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Electromagnetically Induced Transparency and Slow Light. Joyce Poon Oct. 29, 2003. Outline. What is EIT? Overview of light-atom interaction EIT physics: derivation, experimental results Dispersive properties and slow light Other interesting effects. EIT.

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Presentation Transcript
  • What is EIT?
  • Overview of light-atom interaction
  • EIT physics: derivation, experimental results
  • Dispersive properties and slow light
  • Other interesting effects
  • Proposed independently by Kocharovskaya and Khanin (Inst. of Applied Physics, Russia) in 1988, and Stephen E. Harris (Stanford) in 1989
  • Electromagnetically Induced Transparency is

“a technique for eliminating the effect of a medium on a propagating beam of electromagnetic radiation.”

  • Renders an opaque medium transparent
  • The physical basis for EIT is

Coherent Population Trapping (CPT)

quick review of light matter interaction



Quick Review of Light-Matter Interaction

2 level atom, semiclassical picture


Unperturbed part:


Rabi Frequency:

2 level atom semiclassical picture
2 Level Atom, Semiclassical Picture

Solve the system of equations using TDPT.


“interaction picture”

After RWA:

Solution: (no detuning)

sine and cosine

Probability amplitudes:


physics of eit






Physics of EIT

Consider lambda system (3 level atom):



Nominally, medium absorbs the probe (resonant transition).

In EIT, medium can be transparent to probe beam by tuning the coupling beam (for a certain initial state of atoms).

Quantum interference of the transition probabilities between 2  3 and 1  3

some math
Some Math

Unperturbed Hamiltonian:




2 Rabi frequencies corresponding to the probe and coupling

Neglected damping, decay, broadening

transparency solutions
Transparency Solutions

Consider various initial conditions:


atom is not absorbing for all t.

More typical EIT situation:


for all t

“un-coupled/dark state”

population trapped in lower states

A coherent superposition is required (phase is very important):


for all t

“coupled state”

adiabatic preparation
Adiabatic Preparation

How to prepare coherent state?

  • Assume initially, the population is in the ground state |1 .
  • Turn on coupling (probe off, p=0), this is an eigenstate!
  • The population is all in the ground state |1 .
  • Then increase both the control and probe slowly (adiabatically) and the atom will remain in the eigenstate.

Condition for adiabatic preparation:

experimental results
Experimental Results

Transmission vs. Probe Detuning

First demonstration by K.J. Boller, A. Imamoglu, and S.E. Harris in Strontium (Sr) vapour (1991)

Energy Diagram

Transmission at resonance changed from exp(-20) to exp(-1) !

Transmission of probe laser. Top: No coupling laser, Bottom: With coupling

dispersion and slow light
Dispersion and Slow Light

Refractive index changes rapidly with frequency near resonance slow group velocity

Normally, this is an absorbing region of the spectrum, but with EIT, the medium is transparent to the pulse.

To find group velocity, calculate susceptibility:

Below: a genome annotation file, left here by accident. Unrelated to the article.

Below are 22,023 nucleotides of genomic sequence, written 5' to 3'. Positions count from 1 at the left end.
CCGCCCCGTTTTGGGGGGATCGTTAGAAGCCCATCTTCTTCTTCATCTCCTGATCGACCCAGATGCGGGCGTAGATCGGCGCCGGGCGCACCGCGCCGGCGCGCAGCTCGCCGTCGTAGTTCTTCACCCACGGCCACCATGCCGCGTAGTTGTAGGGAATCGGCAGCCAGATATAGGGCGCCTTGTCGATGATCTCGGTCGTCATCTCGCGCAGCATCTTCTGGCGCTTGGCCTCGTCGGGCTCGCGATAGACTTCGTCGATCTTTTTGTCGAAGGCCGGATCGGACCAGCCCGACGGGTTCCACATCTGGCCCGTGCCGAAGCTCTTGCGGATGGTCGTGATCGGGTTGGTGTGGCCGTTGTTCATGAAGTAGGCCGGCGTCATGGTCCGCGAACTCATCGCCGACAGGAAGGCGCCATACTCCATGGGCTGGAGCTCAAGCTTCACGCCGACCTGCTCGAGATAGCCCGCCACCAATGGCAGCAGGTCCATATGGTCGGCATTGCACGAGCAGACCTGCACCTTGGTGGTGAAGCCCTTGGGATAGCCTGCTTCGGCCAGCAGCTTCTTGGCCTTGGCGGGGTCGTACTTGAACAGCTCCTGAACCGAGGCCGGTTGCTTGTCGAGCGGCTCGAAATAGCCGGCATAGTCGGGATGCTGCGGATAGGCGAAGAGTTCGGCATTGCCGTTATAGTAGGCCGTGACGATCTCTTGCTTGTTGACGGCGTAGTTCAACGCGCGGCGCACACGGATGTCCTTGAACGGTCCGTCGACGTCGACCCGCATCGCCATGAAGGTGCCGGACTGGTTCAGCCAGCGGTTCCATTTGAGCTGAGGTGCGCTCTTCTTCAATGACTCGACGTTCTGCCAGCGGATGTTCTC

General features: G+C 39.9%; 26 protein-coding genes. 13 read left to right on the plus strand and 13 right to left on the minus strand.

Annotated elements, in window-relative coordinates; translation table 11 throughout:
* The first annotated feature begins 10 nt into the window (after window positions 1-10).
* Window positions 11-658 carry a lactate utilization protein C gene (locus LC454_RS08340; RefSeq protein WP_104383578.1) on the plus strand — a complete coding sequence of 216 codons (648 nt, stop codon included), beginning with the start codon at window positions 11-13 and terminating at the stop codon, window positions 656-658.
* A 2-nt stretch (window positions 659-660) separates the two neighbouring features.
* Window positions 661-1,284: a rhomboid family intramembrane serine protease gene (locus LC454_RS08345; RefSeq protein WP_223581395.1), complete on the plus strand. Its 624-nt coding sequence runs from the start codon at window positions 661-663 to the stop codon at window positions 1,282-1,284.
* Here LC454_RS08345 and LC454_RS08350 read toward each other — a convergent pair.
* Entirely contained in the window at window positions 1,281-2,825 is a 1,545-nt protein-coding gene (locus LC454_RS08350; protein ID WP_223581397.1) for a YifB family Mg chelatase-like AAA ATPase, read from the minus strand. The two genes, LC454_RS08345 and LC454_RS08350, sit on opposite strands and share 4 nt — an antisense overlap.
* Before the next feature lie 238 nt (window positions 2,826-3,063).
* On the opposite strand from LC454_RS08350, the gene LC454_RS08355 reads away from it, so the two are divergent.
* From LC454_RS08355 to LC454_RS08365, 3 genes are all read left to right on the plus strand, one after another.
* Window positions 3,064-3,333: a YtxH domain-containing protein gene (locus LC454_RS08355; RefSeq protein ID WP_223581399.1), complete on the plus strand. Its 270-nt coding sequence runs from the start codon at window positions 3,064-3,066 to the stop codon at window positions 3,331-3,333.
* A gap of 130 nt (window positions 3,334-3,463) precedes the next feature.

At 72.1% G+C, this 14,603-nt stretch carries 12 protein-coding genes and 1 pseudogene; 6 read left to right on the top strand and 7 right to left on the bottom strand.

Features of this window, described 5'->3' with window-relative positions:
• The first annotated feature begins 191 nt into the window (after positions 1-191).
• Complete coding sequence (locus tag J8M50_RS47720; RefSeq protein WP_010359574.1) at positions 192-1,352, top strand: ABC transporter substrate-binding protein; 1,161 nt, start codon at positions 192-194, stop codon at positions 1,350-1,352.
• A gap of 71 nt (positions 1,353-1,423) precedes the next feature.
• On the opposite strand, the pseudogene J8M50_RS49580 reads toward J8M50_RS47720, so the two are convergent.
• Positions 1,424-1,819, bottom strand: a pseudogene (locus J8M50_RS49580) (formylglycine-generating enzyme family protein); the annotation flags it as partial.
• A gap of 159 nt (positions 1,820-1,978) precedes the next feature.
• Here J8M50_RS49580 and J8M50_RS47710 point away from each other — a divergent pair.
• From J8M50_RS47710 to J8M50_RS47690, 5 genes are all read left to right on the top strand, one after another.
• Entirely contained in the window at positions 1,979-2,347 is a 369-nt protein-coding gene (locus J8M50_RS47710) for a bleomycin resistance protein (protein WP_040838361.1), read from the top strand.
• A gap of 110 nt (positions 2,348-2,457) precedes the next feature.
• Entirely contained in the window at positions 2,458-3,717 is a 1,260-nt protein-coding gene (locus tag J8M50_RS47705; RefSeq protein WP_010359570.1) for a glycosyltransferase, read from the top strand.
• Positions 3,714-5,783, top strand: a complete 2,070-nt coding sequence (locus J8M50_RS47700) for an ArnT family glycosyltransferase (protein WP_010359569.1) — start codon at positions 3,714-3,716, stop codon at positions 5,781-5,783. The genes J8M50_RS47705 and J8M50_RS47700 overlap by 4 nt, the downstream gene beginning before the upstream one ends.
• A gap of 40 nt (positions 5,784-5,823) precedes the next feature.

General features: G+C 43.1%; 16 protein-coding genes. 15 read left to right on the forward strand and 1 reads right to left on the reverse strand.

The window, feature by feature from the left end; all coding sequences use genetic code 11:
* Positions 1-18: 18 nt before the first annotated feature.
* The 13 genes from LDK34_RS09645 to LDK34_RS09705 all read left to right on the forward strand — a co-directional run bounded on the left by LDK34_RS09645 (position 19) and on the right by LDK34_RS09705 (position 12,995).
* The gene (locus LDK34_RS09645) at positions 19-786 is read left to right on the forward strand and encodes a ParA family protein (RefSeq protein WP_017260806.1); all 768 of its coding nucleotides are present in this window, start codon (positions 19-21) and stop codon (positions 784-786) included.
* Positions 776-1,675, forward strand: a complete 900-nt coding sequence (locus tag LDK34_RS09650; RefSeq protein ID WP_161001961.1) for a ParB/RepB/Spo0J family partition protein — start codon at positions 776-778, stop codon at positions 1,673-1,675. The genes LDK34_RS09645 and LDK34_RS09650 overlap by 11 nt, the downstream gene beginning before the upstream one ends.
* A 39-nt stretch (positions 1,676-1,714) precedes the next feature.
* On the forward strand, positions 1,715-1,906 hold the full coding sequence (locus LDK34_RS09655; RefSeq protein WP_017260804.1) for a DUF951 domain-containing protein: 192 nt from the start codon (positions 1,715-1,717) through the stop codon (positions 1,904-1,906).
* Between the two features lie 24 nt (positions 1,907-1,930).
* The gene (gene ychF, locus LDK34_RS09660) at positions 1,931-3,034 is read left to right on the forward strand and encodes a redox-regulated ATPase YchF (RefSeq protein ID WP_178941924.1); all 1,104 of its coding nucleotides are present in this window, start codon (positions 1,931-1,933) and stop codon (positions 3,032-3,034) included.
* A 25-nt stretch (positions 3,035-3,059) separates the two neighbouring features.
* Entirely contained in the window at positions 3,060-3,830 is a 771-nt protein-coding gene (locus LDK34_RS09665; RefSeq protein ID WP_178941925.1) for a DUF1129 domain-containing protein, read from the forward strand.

experimental demonstration
Experimental Demonstration

Harris et al. (1992): Pb vapour, c/vg = 250

Hau et al. (1999): Bose-Einstein condensate of Na, T<435nK

small Doppler broadening  narrow linewidth more delay

at 40nK, vg= 17m/s!!! c/vg~107

more recent developments
More Recent Developments
  • Hot Gas: Scully et al. (1999): 360K Rb, vg=90m/s
    • Rabi frequency of coupling field must be much larger than the Doppler linewidth and homogeneous broadening of probe and coupling transitions

Room Temp.: Budker et al. (1999): Rb vapour, vg ~ 8m/s

In solids: Turukhin et al. (2002): Pr doped Y2SiO5, 5K, vg=45m/s

Praseodymium (59): rare earth

  • Very intense beams required: coupling=77W/cm2, probe=5.5W/cm2

Delays for various probe detunings in Pr doped Y2 SiO5

other applications of eit
Other Applications of EIT
  • Lasers without inversion
    • No absorption into |3, no need for stimulated emission to counteract stimulated absorption
    • Get amplification at probe frequency
  • Nonlinear optics
    • Optical nonlinearity strongest at resonance
    • Now resonant wavelength is not attenuated
    • Enhanced Kerr nonlinearity, nonlinear frequency conversion
  • EIT in semiconductors (LWI)
    • Engineer transition energy levels (band engineering) in quantum wells/wires/dots

  • S. Alam. Lasers without Inversion and Electromagnetically Induced Transparency. Washington: SPIE, 1999.
  • S.E. Harris. Electromagnetically Induced Transparency. Physics Today. July 1997. 36-42.
  • K.J. Boller, A. Imamgolu, and S.E. Harris. Observation of Electromagnetically Induced Transparency. PRL. 66(20): 2593-2596,1991.
  • S.E. Harris, J.E. Field, and A. Kasapi. Dispersive Properties of Electromagnetically Induced Transparency. PRA. 46(1): r29-r32, 1992.
  • J.R. Kuklinski, U. Gaubatz, F.T. Hioe, and K. Bergmann. Adiabatic Population Transfer in a Three-Level System Driven by Delayed Laser Pulses. PRA. 40(11): 6741-6744, 1989.
  • S.E. Harris, J.E. Field, and A. Imamoglu. Nonlinear Optical Processes using Electromagnetically Induced Transparency. PRL. 64(10): 1107-1110, 1990.
  • L.V. Hau, S.E. Harris, Z. Dutton, and C.H. Behroozi. Light Speed Reduction to 17 Meters per Second in an Ultracold Atomic Gas. Nature. 397, 594-598, 1999.
  • M. Kash et al. Ultraslow Group Velocity and Enhanced Optical Effects in a Coherently Driven Hot Atomic Gas. PRL. 82(26):5229-5232, 1999.
  • D. Budker, D.F. Kimball, S.M. Rochester, and V.V. Yashchuk. Nonlinear Magneto-optics and Reduced Group Velocity of Light in Atomic Vapor with Slow Ground State Relaxatoin. PRL. 83(9):1767-1770, 1999.
  • A.V. Turukhin et al. Observation of Ultraslow and Stored Light Pulses in a Solid. PRL. 88(2):23602, 2002.